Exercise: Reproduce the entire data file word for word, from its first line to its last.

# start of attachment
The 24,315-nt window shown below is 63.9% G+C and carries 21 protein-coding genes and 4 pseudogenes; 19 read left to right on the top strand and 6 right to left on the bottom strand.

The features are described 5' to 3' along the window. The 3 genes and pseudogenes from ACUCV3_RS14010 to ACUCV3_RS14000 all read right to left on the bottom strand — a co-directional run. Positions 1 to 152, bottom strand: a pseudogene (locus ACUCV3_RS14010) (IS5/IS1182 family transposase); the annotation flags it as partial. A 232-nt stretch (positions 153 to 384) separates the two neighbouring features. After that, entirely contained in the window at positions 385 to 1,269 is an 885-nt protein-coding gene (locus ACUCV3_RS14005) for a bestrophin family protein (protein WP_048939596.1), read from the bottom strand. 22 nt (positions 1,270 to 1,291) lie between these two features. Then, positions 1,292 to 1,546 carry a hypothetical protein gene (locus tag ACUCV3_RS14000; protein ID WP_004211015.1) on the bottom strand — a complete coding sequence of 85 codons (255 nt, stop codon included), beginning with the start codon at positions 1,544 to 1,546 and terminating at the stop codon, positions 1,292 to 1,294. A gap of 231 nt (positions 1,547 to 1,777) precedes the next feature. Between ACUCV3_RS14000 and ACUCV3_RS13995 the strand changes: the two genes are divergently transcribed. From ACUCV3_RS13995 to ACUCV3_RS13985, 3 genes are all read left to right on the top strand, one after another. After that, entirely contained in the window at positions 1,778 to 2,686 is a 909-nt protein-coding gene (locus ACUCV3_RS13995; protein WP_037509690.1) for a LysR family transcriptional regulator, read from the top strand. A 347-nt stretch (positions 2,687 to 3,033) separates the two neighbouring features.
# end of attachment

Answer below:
The 24,315-nt window shown below is 63.9% G+C and carries 21 protein-coding genes and 4 pseudogenes; 19 read left to right on the top strand and 6 right to left on the bottom strand.

The features are described 5' to 3' along the window. The 3 genes and pseudogenes from ACUCV3_RS14010 to ACUCV3_RS14000 all read right to left on the bottom strand — a co-directional run. Positions 1 to 152, bottom strand: a pseudogene (locus ACUCV3_RS14010) (IS5/IS1182 family transposase); the annotation flags it as partial. A 232-nt stretch (positions 153 to 384) separates the two neighbouring features. After that, entirely contained in the window at positions 385 to 1,269 is an 885-nt protein-coding gene (locus ACUCV3_RS14005) for a bestrophin family protein (protein WP_048939596.1), read from the bottom strand. 22 nt (positions 1,270 to 1,291) lie between these two features. Then, positions 1,292 to 1,546 carry a hypothetical protein gene (locus tag ACUCV3_RS14000; protein ID WP_004211015.1) on the bottom strand — a complete coding sequence of 85 codons (255 nt, stop codon included), beginning with the start codon at positions 1,544 to 1,546 and terminating at the stop codon, positions 1,292 to 1,294. A gap of 231 nt (positions 1,547 to 1,777) precedes the next feature. Between ACUCV3_RS14000 and ACUCV3_RS13995 the strand changes: the two genes are divergently transcribed. From ACUCV3_RS13995 to ACUCV3_RS13985, 3 genes are all read left to right on the top strand, one after another. After that, entirely contained in the window at positions 1,778 to 2,686 is a 909-nt protein-coding gene (locus ACUCV3_RS13995; protein WP_037509690.1) for a LysR family transcriptional regulator, read from the top strand. A 347-nt stretch (positions 2,687 to 3,033) separates the two neighbouring features.